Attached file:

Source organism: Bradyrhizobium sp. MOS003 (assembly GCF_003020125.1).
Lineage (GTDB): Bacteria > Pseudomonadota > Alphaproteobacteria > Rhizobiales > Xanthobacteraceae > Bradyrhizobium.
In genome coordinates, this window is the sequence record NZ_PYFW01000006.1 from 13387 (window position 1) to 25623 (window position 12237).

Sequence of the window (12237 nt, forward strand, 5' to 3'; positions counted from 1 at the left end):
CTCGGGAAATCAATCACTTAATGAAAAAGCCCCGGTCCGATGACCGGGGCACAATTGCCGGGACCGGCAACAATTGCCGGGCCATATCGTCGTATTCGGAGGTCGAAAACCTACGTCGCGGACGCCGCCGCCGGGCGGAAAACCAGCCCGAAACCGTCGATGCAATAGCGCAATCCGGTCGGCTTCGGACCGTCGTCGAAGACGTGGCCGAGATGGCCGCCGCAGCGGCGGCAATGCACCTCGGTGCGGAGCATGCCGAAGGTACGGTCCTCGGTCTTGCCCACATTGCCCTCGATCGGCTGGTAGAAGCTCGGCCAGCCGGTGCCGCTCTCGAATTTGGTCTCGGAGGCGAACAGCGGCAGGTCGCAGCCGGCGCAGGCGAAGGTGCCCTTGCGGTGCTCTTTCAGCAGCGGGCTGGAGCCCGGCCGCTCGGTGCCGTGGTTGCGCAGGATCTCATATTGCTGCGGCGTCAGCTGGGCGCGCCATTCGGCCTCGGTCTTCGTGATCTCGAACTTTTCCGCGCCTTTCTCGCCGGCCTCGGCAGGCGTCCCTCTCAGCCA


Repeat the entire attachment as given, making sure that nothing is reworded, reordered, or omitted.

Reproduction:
Source organism: Bradyrhizobium sp. MOS003 (assembly GCF_003020125.1).
Lineage (GTDB): Bacteria > Pseudomonadota > Alphaproteobacteria > Rhizobiales > Xanthobacteraceae > Bradyrhizobium.
In genome coordinates, this window is the sequence record NZ_PYFW01000006.1 from 13387 (window position 1) to 25623 (window position 12237).

Sequence of the window (12237 nt, forward strand, 5' to 3'; positions counted from 1 at the left end):
CTCGGGAAATCAATCACTTAATGAAAAAGCCCCGGTCCGATGACCGGGGCACAATTGCCGGGACCGGCAACAATTGCCGGGCCATATCGTCGTATTCGGAGGTCGAAAACCTACGTCGCGGACGCCGCCGCCGGGCGGAAAACCAGCCCGAAACCGTCGATGCAATAGCGCAATCCGGTCGGCTTCGGACCGTCGTCGAAGACGTGGCCGAGATGGCCGCCGCAGCGGCGGCAATGCACCTCGGTGCGGAGCATGCCGAAGGTACGGTCCTCGGTCTTGCCCACATTGCCCTCGATCGGCTGGTAGAAGCTCGGCCAGCCGGTGCCGCTCTCGAATTTGGTCTCGGAGGCGAACAGCGGCAGGTCGCAGCCGGCGCAGGCGAAGGTGCCCTTGCGGTGCTCTTTCAGCAGCGGGCTGGAGCCCGGCCGCTCGGTGCCGTGGTTGCGCAGGATCTCATATTGCTGCGGCGTCAGCTGGGCGCGCCATTCGGCCTCGGTCTTCGTGATCTCGAACTTTTCCGCGCCTTTCTCGCCGGCCTCGGCAGGCGTCCCTCTCAGCCA